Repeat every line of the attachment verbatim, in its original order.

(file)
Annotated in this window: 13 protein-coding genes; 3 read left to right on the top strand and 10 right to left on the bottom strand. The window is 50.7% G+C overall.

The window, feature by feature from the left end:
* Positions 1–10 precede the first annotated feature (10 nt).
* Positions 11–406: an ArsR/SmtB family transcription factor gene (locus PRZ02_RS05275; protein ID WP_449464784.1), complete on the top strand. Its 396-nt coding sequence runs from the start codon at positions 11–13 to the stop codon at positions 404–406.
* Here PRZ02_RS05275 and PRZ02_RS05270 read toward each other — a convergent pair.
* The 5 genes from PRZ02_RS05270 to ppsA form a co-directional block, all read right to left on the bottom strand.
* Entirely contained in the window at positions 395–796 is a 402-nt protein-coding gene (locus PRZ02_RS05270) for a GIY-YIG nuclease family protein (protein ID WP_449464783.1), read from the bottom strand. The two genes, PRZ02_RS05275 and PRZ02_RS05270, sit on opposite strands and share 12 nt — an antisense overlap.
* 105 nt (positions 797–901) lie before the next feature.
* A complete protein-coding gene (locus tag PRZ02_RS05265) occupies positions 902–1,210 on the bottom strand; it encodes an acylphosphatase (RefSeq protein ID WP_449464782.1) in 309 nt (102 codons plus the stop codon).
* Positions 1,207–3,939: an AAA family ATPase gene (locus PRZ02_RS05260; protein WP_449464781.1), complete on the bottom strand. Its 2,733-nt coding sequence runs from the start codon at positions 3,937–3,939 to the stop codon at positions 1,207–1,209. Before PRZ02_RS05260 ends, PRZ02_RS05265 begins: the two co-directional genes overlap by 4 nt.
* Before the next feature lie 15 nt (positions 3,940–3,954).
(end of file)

Annotated in this window: 13 protein-coding genes; 3 read left to right on the top strand and 10 right to left on the bottom strand. The window is 50.7% G+C overall.

The window, feature by feature from the left end:
* Positions 1–10 precede the first annotated feature (10 nt).
* Positions 11–406: an ArsR/SmtB family transcription factor gene (locus PRZ02_RS05275; protein ID WP_449464784.1), complete on the top strand. Its 396-nt coding sequence runs from the start codon at positions 11–13 to the stop codon at positions 404–406.
* Here PRZ02_RS05275 and PRZ02_RS05270 read toward each other — a convergent pair.
* The 5 genes from PRZ02_RS05270 to ppsA form a co-directional block, all read right to left on the bottom strand.
* Entirely contained in the window at positions 395–796 is a 402-nt protein-coding gene (locus PRZ02_RS05270) for a GIY-YIG nuclease family protein (protein ID WP_449464783.1), read from the bottom strand. The two genes, PRZ02_RS05275 and PRZ02_RS05270, sit on opposite strands and share 12 nt — an antisense overlap.
* 105 nt (positions 797–901) lie before the next feature.
* A complete protein-coding gene (locus tag PRZ02_RS05265) occupies positions 902–1,210 on the bottom strand; it encodes an acylphosphatase (RefSeq protein ID WP_449464782.1) in 309 nt (102 codons plus the stop codon).
* Positions 1,207–3,939: an AAA family ATPase gene (locus PRZ02_RS05260; protein WP_449464781.1), complete on the bottom strand. Its 2,733-nt coding sequence runs from the start codon at positions 3,937–3,939 to the stop codon at positions 1,207–1,209. Before PRZ02_RS05260 ends, PRZ02_RS05265 begins: the two co-directional genes overlap by 4 nt.
* Before the next feature lie 15 nt (positions 3,940–3,954).